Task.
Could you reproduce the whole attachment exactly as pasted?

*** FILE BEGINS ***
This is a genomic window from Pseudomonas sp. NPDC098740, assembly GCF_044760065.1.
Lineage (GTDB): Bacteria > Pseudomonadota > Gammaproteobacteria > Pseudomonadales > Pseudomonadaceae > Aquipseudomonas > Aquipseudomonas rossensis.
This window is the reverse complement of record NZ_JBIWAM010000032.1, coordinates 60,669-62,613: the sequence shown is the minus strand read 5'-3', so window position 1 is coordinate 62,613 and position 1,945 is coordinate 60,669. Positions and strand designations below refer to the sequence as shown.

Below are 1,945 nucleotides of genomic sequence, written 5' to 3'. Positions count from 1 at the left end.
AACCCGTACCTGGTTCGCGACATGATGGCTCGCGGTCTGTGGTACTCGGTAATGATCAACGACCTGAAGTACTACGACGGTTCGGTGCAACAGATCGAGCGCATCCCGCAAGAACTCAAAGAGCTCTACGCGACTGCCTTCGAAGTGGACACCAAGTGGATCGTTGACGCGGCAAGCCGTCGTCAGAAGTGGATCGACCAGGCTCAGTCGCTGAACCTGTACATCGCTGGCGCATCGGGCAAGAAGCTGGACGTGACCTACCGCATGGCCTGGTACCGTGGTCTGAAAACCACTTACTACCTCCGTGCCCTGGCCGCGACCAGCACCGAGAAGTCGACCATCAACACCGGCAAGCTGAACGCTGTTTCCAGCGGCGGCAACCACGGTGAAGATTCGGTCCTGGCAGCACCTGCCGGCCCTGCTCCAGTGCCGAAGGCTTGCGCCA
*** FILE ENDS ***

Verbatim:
This is a genomic window from Pseudomonas sp. NPDC098740, assembly GCF_044760065.1.
Lineage (GTDB): Bacteria > Pseudomonadota > Gammaproteobacteria > Pseudomonadales > Pseudomonadaceae > Aquipseudomonas > Aquipseudomonas rossensis.
This window is the reverse complement of record NZ_JBIWAM010000032.1, coordinates 60,669-62,613: the sequence shown is the minus strand read 5'-3', so window position 1 is coordinate 62,613 and position 1,945 is coordinate 60,669. Positions and strand designations below refer to the sequence as shown.

Below are 1,945 nucleotides of genomic sequence, written 5' to 3'. Positions count from 1 at the left end.
AACCCGTACCTGGTTCGCGACATGATGGCTCGCGGTCTGTGGTACTCGGTAATGATCAACGACCTGAAGTACTACGACGGTTCGGTGCAACAGATCGAGCGCATCCCGCAAGAACTCAAAGAGCTCTACGCGACTGCCTTCGAAGTGGACACCAAGTGGATCGTTGACGCGGCAAGCCGTCGTCAGAAGTGGATCGACCAGGCTCAGTCGCTGAACCTGTACATCGCTGGCGCATCGGGCAAGAAGCTGGACGTGACCTACCGCATGGCCTGGTACCGTGGTCTGAAAACCACTTACTACCTCCGTGCCCTGGCCGCGACCAGCACCGAGAAGTCGACCATCAACACCGGCAAGCTGAACGCTGTTTCCAGCGGCGGCAACCACGGTGAAGATTCGGTCCTGGCAGCACCTGCCGGCCCTGCTCCAGTGCCGAAGGCTTGCGCCA